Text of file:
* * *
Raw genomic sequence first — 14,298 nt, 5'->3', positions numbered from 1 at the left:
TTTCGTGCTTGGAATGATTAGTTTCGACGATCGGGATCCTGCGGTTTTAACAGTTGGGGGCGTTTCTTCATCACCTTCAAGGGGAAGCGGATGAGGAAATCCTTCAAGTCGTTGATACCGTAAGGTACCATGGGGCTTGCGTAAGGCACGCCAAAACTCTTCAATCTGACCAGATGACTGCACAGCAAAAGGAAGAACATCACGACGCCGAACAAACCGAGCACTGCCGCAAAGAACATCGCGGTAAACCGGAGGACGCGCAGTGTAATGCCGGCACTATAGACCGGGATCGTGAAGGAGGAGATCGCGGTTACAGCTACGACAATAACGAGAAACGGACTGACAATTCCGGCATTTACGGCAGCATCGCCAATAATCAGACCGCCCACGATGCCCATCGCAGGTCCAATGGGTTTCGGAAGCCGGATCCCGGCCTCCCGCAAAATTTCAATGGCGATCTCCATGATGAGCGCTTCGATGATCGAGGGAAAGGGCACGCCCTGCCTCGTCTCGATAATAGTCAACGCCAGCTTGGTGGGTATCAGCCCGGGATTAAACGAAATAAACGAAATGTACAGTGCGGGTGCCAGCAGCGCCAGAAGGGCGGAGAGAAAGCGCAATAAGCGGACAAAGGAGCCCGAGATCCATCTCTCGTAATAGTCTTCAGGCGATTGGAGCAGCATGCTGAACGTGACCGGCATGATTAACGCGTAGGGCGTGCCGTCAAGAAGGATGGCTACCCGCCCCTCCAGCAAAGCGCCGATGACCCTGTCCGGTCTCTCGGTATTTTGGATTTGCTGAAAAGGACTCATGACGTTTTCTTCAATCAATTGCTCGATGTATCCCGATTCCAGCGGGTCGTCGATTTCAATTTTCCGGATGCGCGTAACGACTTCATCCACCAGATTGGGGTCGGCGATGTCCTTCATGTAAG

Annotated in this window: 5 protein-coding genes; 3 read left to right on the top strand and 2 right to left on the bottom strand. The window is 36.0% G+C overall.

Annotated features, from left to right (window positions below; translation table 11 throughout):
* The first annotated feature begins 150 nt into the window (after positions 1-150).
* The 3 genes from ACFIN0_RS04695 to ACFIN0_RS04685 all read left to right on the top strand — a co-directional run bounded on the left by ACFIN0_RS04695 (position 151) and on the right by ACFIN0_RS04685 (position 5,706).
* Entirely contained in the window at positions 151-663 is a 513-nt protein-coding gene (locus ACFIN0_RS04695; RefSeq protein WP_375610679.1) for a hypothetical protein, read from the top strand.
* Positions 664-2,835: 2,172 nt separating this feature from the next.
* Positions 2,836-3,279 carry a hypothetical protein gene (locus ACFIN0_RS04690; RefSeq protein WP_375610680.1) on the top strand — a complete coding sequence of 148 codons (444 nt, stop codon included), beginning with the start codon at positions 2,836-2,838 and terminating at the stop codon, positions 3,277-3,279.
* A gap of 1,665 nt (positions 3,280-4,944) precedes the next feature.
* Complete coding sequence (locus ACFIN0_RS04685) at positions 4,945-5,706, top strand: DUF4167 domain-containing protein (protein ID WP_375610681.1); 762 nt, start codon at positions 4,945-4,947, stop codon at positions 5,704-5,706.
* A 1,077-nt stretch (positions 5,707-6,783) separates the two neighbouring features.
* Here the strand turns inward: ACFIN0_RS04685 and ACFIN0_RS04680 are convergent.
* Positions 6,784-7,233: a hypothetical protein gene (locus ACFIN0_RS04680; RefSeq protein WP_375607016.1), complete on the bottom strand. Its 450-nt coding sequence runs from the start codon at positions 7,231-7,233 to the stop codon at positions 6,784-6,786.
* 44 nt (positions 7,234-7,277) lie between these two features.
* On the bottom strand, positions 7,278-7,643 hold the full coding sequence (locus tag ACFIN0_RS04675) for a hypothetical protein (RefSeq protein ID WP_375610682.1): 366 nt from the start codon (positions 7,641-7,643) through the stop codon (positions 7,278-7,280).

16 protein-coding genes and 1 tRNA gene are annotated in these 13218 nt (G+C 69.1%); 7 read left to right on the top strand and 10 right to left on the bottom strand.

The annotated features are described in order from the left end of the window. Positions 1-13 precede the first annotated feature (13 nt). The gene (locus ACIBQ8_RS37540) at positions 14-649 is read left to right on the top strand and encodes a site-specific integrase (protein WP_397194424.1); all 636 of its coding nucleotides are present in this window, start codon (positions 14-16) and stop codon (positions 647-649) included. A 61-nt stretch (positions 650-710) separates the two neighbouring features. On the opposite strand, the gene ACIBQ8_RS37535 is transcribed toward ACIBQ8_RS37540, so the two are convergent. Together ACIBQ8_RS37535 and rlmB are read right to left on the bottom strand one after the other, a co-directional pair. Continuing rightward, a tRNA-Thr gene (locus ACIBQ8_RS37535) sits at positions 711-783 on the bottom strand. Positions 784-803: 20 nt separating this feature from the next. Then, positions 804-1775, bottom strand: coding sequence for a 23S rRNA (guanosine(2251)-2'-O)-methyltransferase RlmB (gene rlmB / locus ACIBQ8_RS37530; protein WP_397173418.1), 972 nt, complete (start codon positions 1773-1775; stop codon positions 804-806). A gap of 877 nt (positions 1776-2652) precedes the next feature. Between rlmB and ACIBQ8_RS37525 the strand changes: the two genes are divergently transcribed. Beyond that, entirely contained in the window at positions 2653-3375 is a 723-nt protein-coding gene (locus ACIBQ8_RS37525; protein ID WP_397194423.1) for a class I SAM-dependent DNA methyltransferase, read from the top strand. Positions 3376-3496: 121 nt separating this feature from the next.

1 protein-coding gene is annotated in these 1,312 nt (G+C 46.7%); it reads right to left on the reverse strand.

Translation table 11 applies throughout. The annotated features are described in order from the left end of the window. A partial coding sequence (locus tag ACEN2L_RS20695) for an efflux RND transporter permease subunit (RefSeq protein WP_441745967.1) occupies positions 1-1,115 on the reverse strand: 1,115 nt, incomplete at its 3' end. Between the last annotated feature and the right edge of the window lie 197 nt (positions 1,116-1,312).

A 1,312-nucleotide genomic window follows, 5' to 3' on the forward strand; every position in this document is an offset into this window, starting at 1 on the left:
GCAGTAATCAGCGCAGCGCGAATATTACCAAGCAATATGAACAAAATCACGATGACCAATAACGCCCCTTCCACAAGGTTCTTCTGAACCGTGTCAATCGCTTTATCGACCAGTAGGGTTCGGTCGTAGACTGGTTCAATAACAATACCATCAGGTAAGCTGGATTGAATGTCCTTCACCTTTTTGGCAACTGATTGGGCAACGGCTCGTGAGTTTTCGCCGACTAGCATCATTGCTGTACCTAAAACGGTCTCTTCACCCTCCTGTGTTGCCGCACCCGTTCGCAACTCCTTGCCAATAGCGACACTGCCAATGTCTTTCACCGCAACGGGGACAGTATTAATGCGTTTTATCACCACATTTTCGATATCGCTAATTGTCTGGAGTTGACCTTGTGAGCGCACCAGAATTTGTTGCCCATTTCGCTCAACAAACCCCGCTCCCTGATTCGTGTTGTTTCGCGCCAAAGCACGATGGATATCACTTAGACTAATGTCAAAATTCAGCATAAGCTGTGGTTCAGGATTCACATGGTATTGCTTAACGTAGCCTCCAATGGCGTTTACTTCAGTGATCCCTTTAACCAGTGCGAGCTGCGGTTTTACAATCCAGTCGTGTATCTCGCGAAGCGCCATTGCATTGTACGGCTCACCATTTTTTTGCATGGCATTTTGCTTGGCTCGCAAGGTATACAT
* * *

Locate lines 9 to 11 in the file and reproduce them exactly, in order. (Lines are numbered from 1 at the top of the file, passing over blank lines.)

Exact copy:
* Positions 2,836-3,279 carry a hypothetical protein gene (locus ACFIN0_RS04690; RefSeq protein WP_375610680.1) on the top strand — a complete coding sequence of 148 codons (444 nt, stop codon included), beginning with the start codon at positions 2,836-2,838 and terminating at the stop codon, positions 3,277-3,279.
* A gap of 1,665 nt (positions 3,280-4,944) precedes the next feature.
* Complete coding sequence (locus ACFIN0_RS04685) at positions 4,945-5,706, top strand: DUF4167 domain-containing protein (protein ID WP_375610681.1); 762 nt, start codon at positions 4,945-4,947, stop codon at positions 5,704-5,706.